June 6, 2013
IN RE: DIET DRUGS (PHENTERMINE/FENFLURAMINE/DEXFENFLURAMINE) PRODUCTS LIABILITY LITIGATION
AMERICAN HOME PRODUCTS CORPORATION THIS DOCUMENT RELATES TO: SHEILA BROWN, et al. No. 2:16 MD 1203.
MEMORANDUM IN SUPPORT OF SEPARATE PRETRIAL ORDER NO. 9087
HARVEY BARTLE, III, District Judge.
Kelly M. Woodman ("Ms. Woodman" or "claimant"), a class member under the Diet Drug Nationwide Class Action Settlement Agreement ("Settlement Agreement") with Wyeth,  seeks benefits from the AHP Settlement Trust ("Trust"). Based on the record developed in the show cause process, we must determine whether claimant has demonstrated a reasonable medical basis to support her claim for Matrix Compensation Benefits ("Matrix Benefits").
To seek Matrix Benefits, a claimant must first submit a completed Green Form to the Trust. The Green Form consists of three parts. The claimant or the claimant's representative completes Part I of the Green Form. Part II is completed by the claimant's attesting physician, who must answer a series of questions concerning the claimant's medical condition that correlate to the Matrix criteria set forth in the Settlement Agreement. Finally, claimant's attorney completes Part III if claimant is represented.
In February, 2003, claimant submitted a completed Green Form to the Trust signed by her attesting physician, Robert N. Notske, M.D., F.A.C.C., F.A.C.P. Dr. Notske is no stranger to this litigation. According to the Trust, he has attested to at least 45 Green Forms on behalf of claimants seeking Matrix Benefits. Based on an echocardiogram dated August 1, 2002, Dr. Notske attested in Part II of Ms. Woodman's Green Form that she suffered from moderate mitral regurgitation, an abnormal left atrial dimension, and a reduced ejection fraction in the range of 50% to 60%. Based on such findings, claimant would be entitled to Matrix A-1, Level II benefits in the amount of $567, 341.
In the report of claimant's echocardiogram, the reviewing cardiologist, Khusrow Niazi, M.D., F.A.C.C., stated that claimant had moderate mitral regurgitation, which he measured at 29%. Under the definition set forth in the Settlement Agreement, moderate or greater mitral regurgitation is present where the Regurgitant Jet Area ("RJA") in any apical view is equal to or greater than 20% of the Left Atrial Area ("LAA"). See Settlement Agreement § I.22.
In August, 2005, the Trust forwarded the claim for review by Rohit J. Parmar, M.D., one of its auditing cardiologists. In audit, Dr. Parmar concluded that there was no reasonable medical basis for Dr. Notske's finding that claimant suffered from moderate mitral regurgitation because claimant's echocardiogram demonstrated only mild mitral regurgitation. In support of this conclusion, Dr: Parmar explained,
The [mitral regurgitation] is mild by Singh criteria. The [echocardiogram] technician has over-estimated the [RJA] by inclusion of low velocity flow. The LAA has been under-estimated. These mis-assessments has [sic] erroneously given an elevated [RJA]/LAA ratio. My calculation shows mild [mitral regurgitation] by Singh criteria (by my assessment the [RJA]/LAA ratio is 12%).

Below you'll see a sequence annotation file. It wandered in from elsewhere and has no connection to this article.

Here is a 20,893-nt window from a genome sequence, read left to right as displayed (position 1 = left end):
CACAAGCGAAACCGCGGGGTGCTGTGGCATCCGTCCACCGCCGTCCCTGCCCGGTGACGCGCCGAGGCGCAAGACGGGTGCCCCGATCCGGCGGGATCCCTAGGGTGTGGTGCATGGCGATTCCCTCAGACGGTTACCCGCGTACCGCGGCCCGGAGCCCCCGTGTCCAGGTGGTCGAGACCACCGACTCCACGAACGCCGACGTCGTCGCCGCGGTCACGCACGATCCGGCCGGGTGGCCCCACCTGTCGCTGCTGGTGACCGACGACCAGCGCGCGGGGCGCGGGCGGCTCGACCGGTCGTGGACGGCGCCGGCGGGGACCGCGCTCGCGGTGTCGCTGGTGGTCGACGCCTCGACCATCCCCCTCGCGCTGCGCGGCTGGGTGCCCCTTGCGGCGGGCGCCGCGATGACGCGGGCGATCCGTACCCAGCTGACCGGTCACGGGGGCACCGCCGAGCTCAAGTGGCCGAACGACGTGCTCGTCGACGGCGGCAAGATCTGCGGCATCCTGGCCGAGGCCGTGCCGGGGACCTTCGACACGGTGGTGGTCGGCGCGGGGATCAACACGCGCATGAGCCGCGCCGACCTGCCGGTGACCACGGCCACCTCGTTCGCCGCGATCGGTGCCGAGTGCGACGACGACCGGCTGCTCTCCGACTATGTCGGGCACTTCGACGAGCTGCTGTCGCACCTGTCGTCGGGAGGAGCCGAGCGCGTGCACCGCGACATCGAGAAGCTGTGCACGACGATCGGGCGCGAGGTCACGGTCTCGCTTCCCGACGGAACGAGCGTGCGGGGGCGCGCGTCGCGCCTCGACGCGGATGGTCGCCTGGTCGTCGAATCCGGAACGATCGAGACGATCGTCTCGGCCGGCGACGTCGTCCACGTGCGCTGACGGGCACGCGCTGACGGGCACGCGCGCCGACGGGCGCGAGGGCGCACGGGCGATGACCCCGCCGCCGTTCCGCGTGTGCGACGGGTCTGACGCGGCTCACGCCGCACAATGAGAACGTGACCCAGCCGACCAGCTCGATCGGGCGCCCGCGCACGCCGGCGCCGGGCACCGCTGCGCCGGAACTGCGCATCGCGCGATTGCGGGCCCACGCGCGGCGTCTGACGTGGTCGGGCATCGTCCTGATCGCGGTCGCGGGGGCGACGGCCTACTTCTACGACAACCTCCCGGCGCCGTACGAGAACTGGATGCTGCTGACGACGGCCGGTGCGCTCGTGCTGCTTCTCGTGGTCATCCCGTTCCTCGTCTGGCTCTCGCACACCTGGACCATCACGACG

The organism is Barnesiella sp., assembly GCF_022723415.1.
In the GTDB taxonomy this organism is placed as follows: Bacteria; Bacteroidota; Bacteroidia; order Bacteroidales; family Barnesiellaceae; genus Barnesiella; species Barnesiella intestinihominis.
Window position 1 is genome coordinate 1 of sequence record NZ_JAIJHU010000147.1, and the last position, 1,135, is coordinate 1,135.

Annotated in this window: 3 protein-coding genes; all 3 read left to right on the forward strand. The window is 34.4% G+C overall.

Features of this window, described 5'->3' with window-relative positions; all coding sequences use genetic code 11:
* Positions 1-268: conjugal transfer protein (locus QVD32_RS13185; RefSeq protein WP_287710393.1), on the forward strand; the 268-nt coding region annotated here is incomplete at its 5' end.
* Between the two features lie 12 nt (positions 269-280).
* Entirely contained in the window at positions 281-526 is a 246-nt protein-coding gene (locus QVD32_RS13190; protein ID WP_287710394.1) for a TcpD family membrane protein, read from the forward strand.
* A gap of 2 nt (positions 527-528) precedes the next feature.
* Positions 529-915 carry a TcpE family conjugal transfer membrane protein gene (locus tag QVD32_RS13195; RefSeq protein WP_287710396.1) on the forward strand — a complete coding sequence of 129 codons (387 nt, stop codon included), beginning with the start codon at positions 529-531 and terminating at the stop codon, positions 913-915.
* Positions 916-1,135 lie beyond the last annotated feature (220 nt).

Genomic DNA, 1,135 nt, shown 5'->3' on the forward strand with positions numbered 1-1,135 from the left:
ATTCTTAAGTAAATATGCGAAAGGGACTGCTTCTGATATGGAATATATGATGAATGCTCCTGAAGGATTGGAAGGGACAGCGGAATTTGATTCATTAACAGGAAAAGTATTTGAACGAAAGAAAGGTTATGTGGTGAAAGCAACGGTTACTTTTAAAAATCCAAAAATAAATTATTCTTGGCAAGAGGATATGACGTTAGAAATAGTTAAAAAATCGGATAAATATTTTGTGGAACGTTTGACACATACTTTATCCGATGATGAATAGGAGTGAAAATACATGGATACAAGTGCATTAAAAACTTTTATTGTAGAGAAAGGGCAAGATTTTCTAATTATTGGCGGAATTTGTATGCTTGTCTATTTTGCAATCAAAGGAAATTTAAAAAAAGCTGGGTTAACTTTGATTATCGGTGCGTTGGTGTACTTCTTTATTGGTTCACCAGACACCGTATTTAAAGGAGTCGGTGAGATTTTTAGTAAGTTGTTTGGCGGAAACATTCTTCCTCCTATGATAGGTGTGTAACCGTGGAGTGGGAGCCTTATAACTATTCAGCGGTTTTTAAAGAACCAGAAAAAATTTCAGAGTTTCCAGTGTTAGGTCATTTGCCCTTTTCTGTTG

Based on Dr. Parmar's finding that claimant did not have moderate mitral regurgitation, the Trust issued a post-audit determination denying Ms. Woodman's claim. Pursuant to the Rules for the Audit of Matrix Compensation Claims ("Audit Rules"), claimant contested this adverse determination. In contest, claimant submitted declarations of Dr. Notske and William S. Murphy, M.D., F.A.C.C., F.C.C.P. In his declaration, Dr. Notske stated:
Both the Trust screening cardiologist and the attesting cardiologist found that there was moderate mitral regurgitation based upon the Singh criteria. The auditing cardiologist cites no violation of either Feigenbaum or Weyman in how the echocardiogram was performed or interpreted by the Trust screening cardiologist or the attesting cardiologist....
The auditing cardiologist states "[t]he [echocardiogram] technician has over-estimated the [RJA] by inclusion of low velocity flow. The LAA has been under-estimated." The lower portion of the mitral regurgitation jet, which was measured, contains the scintillation phenomenon associated with higher velocity flow. Also, "[w]ith transthoracic echocardiography [as distinguished from transesophageal echocardiograms], however, one should take the entire mitral regurgitant jet, including the surrounding, lower flow spray." Feigenbaum, at 253 [emphasis added]. In other words, the Feigenbaum text requires a more expansive measurement of the regurgitant flow area than the measurement of the auditing cardiologist.
The auditing cardiologist also asserts that the "LAA has been under-estimated, " but... the Trust's screening cardiologist's measurements, at least based upon the apical four chamber view and the parasternal long axis view, are larger than those of the auditing cardiologist.
In his declaration, Dr. Murphy stated that he concurred with Dr. Niazi's assessment that the echocardiogram demonstrated that claimant had "moderate mitral regurgitation equal to or exceeding 20% RJA/LAA."